MySQL INTERVAL Operator

The MySQL Interval Operator uses the binary search method to search the items and returns the values from 0 to N. In this article, we show how to use the Interval Operator with multiple examples, and the syntax is:

SELECT INTERVAL(N, N1, N2, N3,....Nn) 

If N < N1, then 0 is returned. N < N2 means 1, N < N3 means 2 etc. This Interval function requires the arguments in ascending order. I mean, N1 < N2 < N3 < N4…….< Nn. Otherwise, it won’t work.

MySQL Interval Operator Example

In this example, we are using the same values from N1 to N7. However, we are changing the N values to check the interval position.

SELECT INTERVAL(45, 10, 20, 30, 40, 50, 60, 70);

SELECT INTERVAL(11, 10, 20, 30, 40, 50, 60, 70);

SELECT INTERVAL(67, 10, 20, 30, 40, 50, 60, 70);
Example 1

Within the first statement, we used the N value less than N1 to return 0. Next, we used the N Value greater than N7, so 7 has returned. Within the third statement, we used NULL as N. This is the reason MySQL has returned -1.

SELECT INTERVAL(6, 10, 20, 30, 40, 50, 60, 70);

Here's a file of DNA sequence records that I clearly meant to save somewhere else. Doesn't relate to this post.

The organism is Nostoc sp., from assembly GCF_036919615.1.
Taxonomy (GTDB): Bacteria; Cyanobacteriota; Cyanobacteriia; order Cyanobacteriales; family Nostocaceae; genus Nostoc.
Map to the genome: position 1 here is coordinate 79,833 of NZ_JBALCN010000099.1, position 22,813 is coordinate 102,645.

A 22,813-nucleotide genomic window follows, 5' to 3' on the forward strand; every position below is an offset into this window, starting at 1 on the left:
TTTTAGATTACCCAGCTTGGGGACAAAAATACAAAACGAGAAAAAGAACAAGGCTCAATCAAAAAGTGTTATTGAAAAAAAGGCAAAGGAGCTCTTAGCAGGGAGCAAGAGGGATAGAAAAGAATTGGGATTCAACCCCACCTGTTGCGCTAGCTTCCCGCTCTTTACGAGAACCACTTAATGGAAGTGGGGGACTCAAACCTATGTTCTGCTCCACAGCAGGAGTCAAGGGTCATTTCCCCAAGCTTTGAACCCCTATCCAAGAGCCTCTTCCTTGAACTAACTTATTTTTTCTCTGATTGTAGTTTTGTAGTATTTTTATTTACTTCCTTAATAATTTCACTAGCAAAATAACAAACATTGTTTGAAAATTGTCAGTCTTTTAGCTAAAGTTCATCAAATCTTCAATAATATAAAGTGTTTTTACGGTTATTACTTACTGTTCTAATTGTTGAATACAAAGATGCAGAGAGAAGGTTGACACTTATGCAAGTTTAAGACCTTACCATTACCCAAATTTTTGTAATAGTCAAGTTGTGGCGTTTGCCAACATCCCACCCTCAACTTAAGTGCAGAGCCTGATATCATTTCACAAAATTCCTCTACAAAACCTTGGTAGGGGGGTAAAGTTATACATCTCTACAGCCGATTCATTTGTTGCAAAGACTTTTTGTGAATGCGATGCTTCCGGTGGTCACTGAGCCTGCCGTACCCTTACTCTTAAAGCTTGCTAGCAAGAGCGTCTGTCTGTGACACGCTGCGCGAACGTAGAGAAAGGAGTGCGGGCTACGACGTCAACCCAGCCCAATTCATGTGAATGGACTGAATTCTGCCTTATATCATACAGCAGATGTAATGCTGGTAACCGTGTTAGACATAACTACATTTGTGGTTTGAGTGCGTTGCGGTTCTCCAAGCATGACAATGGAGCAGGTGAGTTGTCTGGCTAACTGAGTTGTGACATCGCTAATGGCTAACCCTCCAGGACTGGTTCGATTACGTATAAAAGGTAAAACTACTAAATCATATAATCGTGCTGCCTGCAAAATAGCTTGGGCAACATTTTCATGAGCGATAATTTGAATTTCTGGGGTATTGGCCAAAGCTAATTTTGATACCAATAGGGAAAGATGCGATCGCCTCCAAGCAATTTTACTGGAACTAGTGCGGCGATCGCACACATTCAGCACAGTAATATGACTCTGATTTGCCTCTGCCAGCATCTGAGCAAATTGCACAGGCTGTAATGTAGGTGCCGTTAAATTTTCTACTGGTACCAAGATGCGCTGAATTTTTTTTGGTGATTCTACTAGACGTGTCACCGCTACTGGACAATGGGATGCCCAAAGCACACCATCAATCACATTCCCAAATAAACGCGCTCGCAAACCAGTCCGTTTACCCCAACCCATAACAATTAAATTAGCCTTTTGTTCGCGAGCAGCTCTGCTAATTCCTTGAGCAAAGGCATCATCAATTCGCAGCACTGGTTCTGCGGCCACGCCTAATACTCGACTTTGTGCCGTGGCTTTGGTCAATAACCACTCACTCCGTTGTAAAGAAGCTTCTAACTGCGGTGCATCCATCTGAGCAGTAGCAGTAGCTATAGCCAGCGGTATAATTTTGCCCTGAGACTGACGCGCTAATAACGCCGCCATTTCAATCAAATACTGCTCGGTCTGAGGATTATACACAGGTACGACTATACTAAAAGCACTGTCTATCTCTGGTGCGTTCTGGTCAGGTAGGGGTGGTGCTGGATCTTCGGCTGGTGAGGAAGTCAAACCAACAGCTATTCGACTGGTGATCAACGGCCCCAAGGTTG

SELECT INTERVAL(98, 10, 20, 30, 40, 50, 60, 70);

SELECT INTERVAL(NULL, 10, 20, 30, 40, 50, 60, 70);
INTERVAL Example 2

Example 2

The following operator query finds the interval position of a Customer based on the value 76000. First, 76000 acts as N, and employee income as N1. Next, Income acts as N and 76000 as N1.

Here, we used Order By clause to sort the Income in ascending order; otherwise, this function won’t work.

SELECT EmpID, 
       `First Name`,
       `Last Name`,
       Qualification,
       Occupation,
       Income,
       INTERVAL(76000, Income) AS Res1,
       INTERVAL(Income, 76000) AS Res2,
       Sales
 FROM customer
 ORDER BY Income ASC;
MySQL INTERVAL Operator 3